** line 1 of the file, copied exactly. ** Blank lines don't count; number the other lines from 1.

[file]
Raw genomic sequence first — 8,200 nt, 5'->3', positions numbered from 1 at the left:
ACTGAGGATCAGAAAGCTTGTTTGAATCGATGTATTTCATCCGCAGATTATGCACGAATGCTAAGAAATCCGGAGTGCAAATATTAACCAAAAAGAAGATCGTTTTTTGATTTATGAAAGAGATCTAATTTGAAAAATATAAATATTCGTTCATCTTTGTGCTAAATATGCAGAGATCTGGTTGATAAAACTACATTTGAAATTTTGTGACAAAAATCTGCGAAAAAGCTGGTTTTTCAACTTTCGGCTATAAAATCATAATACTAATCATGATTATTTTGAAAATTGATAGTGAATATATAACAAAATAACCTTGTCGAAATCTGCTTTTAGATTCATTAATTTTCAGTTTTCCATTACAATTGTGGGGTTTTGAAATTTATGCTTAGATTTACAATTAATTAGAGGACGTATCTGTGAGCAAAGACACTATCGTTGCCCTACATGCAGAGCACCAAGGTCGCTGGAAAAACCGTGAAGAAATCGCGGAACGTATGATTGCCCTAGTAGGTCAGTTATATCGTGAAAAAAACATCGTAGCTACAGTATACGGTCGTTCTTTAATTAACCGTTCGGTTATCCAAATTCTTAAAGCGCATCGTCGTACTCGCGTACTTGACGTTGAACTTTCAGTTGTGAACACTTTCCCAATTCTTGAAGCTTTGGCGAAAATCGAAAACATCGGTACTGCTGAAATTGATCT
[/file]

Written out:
Raw genomic sequence first — 8,200 nt, 5'->3', positions numbered from 1 at the left: